about, you know, and lots of heal-
thy chores like that.
We're sorry we shall have to miss
the "Three Musketeers" which they
are advertising as the sensation of
the summer over at Lydia Mendel-
ssohn's Theatre-"Beautifully cos-
tumed-Music from the Musical
Comedy-distinguished cast of 20
-50 chorus beauties, 50"--color-
song-dance- women -color-wine
-life-youth-gay old Vienna-ah,
yes, and spring! spring! and the
light caress of violet eyes.
Then, too, we are going to miss
watching the progress of Miss Wy-
skanchett. We probably haven't
mentioned her before, but she's one
of those bewitching maiden ladies
about twenty-two (thirty years
ago) who is just so interested in
the course and takes every oppor-
tunity she can of letting Professor
Pilch, our instructor, know how she
for one, feels upon the subject.
Twice now she has broken in on a
quiet recitation section to tell Pro-
fessor Pilch just how much she's
interested and she wouldn't mind
doing a little more work outside,
for she finds that the assignments
aren't quite long enough and of
course, she wants to get the most
out of the thing that she can and
it is hoped that Professor Pilch
won't misconstrue what she means
and think she's complaining-and
no, the old fossil never fails to see
Miss Wyskanchett's point .. thinks
it's well taken in fact . . . . and piles
on a little extra outside work. Well,
we would rather like to hang
around and see how Miss Wyskan-
chett will take her A which old
Pilch will give her, for he openly
prides himself on being a professor
who isn't easily worked for marks
and can tell a good man when he
sees one. However, we can about
guess what will happen when
marks come out. Wyskanchett
will stop everybody she has ever
seen in the vicinity of Pilch's room,
eagerly ask how they came out in
Pilch's course, and then volunteer
her mark with the sweetest mod-
esty and wonder how she got it,
for she certainly didn't deserve it.
The old introspectionist!
Maybe it's just as well we are
going north. You can do the Wy-
skanchett job for us-if you aren't
too busy with your own Wyskan-
chetts, and don't fool yourself into
believing this campus doesn't reek
with them. If you don't think so,
you're probably one yourself, and
as such deserve an ax or at best
some pulverized glass in the sugar
Meanwhile, we shall devote our-
selves to writing post-cards to the
many acquaintances we have made

on the staff of this paper during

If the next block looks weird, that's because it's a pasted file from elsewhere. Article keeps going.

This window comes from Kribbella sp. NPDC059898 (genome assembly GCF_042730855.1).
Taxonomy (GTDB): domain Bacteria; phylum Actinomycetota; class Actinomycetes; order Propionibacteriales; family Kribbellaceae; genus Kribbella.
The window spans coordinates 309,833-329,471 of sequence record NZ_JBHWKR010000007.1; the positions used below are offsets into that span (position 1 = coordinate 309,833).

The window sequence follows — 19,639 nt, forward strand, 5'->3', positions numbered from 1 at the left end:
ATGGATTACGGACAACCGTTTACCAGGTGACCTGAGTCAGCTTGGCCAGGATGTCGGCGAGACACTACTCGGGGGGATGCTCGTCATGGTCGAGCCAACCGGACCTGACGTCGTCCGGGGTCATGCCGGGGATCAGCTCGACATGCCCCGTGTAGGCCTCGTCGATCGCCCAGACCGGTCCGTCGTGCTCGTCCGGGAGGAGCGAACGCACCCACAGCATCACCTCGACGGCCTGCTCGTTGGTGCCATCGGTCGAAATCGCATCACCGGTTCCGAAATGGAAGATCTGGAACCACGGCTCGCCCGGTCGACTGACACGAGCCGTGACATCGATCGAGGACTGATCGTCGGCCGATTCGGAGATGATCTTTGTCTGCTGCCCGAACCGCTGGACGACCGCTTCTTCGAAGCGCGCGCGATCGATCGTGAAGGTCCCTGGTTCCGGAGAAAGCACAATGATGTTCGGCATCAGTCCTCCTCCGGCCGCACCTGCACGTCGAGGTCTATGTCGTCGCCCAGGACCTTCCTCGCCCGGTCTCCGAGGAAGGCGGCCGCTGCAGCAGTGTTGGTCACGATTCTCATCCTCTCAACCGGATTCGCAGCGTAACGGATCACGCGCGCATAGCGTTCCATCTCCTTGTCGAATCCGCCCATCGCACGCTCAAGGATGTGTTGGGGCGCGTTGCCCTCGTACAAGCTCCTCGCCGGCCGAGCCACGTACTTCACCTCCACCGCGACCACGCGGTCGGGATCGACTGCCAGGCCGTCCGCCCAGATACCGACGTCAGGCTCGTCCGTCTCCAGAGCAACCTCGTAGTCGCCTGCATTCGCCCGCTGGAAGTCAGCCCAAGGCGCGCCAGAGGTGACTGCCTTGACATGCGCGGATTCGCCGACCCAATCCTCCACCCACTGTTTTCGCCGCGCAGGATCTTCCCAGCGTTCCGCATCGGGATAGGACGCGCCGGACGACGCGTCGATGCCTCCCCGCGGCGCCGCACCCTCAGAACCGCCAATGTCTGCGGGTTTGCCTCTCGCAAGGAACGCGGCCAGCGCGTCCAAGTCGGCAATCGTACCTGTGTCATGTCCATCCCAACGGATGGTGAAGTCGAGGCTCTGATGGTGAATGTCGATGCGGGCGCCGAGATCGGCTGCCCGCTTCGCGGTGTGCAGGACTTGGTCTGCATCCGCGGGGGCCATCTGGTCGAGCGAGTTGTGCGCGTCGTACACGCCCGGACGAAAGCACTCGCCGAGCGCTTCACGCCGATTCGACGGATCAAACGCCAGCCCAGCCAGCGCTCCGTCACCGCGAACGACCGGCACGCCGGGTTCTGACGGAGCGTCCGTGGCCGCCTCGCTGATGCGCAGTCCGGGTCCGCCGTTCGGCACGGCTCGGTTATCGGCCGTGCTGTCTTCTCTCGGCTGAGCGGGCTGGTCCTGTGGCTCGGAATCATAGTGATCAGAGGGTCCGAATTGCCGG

the summer. And right her may we
pay a little tribute to our various
collegues who have helped to make
the Daily the mess it is this sum-
mer. However, since we just can't
tell you all of what we think about
them, we'll pay them a silent tri-
bute--which is rather less expen-
sive than the non-silent kind.
Silent Tribute to Our Colleagues
Of course the natural question
running through your minds now
is, "What will become of the col-
umn?" Never mind, we are leav-
ing it in capable, if inferior, hands,
and you may be sure that it will
always be cleverer than the Books
Column, clearer than the Music
Column, more serious than the Ed-
itorial Column, and superior to
everything in the paper except the
Classified ads, which till remain,
along with the telephone book and
the Montgomery, Ward & Co. Cat-
alogue, our chief source of inspir-

7 Ea
Y ,/
' R

w a-
w -A A
_ .: MI
w _
- Mp
w _
_ al
_ s
_ a
w a
- w
and od-aFbunain

this year
On your next trip to Europ,;land
at Glasgow and see Scotland first.
It is the best possible introduc-
tion to the historic countries of
the old world. Scotland's hills
were old when the rest of the

world was young ; Scotland's history is full- of stiing
episodes as romantic as her scenery.
The London Midland and Scottish Railway will take
you to all the places of interestjin, $cotland, gnd it will
take you with the speed and the confort that have
made L M S travel famous tihrougbout thg worI4.
Itustrated fPnampulets from T. R. Dester (Dept. 89 ). London Midkand
and Scottish Rai way of G-eqt Britain, zoo Fifth Avenue, New York.
Or from any L M S agent, TAos. Cook &Sor America, Expres fe.
"EntIVEurope through Qlasgow"


Can almost make you
revel in-this hot weather.

Snowy shirts

* C cool
*. linen-

knickers ,.. aeallaun-
dered in the Gcaref
Varsity manner. Comn-
fort always should4 be
your watchword. And
Varsity is the means to
that end.
Phone 42-19

Liberty at Fifth
We Use Ivory. Soap Exclusively

I I _ _ _ _ _